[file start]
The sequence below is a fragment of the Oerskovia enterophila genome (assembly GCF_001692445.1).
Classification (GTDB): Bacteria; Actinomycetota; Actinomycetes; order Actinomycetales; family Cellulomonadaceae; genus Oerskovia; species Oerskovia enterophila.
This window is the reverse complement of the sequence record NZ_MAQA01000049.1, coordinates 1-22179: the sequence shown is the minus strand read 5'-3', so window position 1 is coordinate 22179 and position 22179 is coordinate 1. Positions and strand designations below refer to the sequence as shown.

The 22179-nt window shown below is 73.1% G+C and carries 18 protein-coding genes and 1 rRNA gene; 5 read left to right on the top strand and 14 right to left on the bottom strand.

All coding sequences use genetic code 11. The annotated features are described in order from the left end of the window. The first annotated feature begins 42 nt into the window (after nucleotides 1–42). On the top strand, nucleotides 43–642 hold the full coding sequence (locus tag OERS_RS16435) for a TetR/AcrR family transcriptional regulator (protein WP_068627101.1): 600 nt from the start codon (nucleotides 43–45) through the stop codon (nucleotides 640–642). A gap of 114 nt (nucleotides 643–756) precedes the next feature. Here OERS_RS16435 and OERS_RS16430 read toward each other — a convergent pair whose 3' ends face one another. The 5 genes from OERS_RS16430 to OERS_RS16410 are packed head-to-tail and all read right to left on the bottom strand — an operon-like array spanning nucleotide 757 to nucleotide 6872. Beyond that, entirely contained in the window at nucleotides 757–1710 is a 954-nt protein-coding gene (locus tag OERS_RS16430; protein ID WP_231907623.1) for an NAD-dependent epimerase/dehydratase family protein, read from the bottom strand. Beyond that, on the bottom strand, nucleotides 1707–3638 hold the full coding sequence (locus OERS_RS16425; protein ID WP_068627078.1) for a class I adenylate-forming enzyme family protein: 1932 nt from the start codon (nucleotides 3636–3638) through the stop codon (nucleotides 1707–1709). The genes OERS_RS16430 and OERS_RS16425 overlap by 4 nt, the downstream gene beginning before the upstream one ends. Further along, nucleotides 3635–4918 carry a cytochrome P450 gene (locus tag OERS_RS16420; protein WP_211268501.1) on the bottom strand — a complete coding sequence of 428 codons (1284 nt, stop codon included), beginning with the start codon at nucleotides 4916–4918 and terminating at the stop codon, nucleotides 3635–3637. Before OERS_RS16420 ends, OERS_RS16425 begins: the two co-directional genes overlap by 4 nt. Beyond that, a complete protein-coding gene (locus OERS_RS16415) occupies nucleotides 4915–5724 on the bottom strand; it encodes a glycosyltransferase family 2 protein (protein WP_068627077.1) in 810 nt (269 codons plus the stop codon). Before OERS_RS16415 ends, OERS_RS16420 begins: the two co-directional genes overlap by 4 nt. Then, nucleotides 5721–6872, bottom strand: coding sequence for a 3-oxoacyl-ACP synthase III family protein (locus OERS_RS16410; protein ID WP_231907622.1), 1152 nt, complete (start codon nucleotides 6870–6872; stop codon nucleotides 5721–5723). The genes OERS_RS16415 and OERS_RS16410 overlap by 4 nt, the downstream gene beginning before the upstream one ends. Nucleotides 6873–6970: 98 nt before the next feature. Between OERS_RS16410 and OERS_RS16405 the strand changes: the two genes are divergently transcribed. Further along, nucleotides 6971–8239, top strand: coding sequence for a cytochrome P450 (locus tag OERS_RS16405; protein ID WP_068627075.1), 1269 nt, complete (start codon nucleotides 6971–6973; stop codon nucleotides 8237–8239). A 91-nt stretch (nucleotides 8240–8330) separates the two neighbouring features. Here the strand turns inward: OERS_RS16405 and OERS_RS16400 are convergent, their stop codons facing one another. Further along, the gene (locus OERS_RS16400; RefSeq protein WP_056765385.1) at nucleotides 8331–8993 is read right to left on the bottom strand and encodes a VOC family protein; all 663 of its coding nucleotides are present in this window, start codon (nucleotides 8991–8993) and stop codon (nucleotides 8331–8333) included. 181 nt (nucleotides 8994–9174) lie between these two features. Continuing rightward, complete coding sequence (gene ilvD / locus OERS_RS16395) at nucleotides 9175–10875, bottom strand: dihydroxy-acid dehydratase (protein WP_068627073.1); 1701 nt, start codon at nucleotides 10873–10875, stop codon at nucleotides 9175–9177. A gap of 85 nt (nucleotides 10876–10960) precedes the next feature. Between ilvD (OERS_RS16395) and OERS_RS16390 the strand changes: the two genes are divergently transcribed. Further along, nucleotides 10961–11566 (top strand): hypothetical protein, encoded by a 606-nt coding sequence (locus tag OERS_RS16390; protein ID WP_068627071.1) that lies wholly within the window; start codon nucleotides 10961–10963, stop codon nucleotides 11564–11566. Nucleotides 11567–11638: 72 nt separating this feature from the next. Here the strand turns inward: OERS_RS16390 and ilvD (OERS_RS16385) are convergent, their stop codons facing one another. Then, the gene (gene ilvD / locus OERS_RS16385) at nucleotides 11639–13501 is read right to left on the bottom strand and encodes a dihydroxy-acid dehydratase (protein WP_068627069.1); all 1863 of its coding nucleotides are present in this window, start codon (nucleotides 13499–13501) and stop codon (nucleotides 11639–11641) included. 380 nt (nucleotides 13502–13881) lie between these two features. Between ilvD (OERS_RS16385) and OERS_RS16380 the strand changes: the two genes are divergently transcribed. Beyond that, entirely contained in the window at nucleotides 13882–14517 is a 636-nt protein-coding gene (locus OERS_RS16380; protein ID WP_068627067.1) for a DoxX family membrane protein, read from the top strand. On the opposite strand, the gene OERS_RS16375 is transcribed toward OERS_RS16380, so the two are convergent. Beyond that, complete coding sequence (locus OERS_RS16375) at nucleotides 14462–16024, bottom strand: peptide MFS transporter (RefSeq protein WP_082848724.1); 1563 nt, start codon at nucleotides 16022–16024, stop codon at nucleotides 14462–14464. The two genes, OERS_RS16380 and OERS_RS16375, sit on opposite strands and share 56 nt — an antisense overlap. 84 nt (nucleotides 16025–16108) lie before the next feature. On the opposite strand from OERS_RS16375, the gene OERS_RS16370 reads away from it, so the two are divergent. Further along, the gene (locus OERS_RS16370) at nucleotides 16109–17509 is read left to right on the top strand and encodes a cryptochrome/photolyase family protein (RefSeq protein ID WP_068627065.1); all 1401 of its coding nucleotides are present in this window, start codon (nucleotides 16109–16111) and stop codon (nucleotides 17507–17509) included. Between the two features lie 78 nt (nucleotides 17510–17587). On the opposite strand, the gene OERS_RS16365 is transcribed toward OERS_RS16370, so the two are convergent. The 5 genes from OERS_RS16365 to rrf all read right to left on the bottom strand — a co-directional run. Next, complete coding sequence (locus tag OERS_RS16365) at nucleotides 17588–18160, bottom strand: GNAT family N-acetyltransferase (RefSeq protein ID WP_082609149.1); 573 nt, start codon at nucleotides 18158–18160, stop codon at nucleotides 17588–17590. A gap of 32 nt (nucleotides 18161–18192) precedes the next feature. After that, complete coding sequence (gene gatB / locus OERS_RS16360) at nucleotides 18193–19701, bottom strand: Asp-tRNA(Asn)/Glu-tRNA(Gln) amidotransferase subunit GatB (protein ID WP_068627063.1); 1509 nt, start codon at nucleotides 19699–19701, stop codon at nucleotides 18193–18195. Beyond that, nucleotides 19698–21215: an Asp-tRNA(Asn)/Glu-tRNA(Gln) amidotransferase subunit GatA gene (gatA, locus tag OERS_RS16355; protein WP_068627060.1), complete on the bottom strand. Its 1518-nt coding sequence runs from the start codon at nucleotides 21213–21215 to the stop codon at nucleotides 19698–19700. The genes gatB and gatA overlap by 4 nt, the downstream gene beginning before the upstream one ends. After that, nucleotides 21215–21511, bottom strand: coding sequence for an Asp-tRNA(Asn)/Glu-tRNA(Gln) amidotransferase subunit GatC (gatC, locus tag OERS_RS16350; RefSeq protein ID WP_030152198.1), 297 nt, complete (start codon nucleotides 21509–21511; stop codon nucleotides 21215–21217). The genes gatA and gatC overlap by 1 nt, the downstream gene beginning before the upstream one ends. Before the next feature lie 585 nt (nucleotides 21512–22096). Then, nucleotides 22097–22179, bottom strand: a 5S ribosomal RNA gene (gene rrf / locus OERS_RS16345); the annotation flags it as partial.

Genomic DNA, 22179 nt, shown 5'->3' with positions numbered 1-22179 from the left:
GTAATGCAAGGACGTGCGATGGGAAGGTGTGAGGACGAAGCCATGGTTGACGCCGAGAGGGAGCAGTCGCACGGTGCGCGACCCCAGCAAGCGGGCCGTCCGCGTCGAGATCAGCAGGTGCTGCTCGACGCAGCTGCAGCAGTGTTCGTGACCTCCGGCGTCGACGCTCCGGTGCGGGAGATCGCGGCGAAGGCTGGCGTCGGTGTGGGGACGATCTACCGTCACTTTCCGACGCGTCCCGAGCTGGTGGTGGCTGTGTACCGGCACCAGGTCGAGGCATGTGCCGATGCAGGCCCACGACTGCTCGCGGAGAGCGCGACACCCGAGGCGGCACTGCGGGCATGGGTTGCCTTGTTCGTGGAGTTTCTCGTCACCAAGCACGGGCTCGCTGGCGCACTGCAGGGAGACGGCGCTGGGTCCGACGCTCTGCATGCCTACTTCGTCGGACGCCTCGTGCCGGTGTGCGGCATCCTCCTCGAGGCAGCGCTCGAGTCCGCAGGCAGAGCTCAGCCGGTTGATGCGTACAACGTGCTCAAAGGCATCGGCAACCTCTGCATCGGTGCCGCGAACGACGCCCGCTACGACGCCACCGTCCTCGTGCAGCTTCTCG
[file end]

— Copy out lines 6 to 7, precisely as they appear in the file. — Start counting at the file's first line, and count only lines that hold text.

Genomic DNA, 22179 nt, shown 5'->3' with positions numbered 1-22179 from the left:
GTAATGCAAGGACGTGCGATGGGAAGGTGTGAGGACGAAGCCATGGTTGACGCCGAGAGGGAGCAGTCGCACGGTGCGCGACCCCAGCAAGCGGGCCGTCCGCGTCGAGATCAGCAGGTGCTGCTCGACGCAGCTGCAGCAGTGTTCGTGACCTCCGGCGTCGACGCTCCGGTGCGGGAGATCGCGGCGAAGGCTGGCGTCGGTGTGGGGACGATCTACCGTCACTTTCCGACGCGTCCCGAGCTGGTGGTGGCTGTGTACCGGCACCAGGTCGAGGCATGTGCCGATGCAGGCCCACGACTGCTCGCGGAGAGCGCGACACCCGAGGCGGCACTGCGGGCATGGGTTGCCTTGTTCGTGGAGTTTCTCGTCACCAAGCACGGGCTCGCTGGCGCACTGCAGGGAGACGGCGCTGGGTCCGACGCTCTGCATGCCTACTTCGTCGGACGCCTCGTGCCGGTGTGCGGCATCCTCCTCGAGGCAGCGCTCGAGTCCGCAGGCAGAGCTCAGCCGGTTGATGCGTACAACGTGCTCAAAGGCATCGGCAACCTCTGCATCGGTGCCGCGAACGACGCCCGCTACGACGCCACCGTCCTCGTGCAGCTTCTCG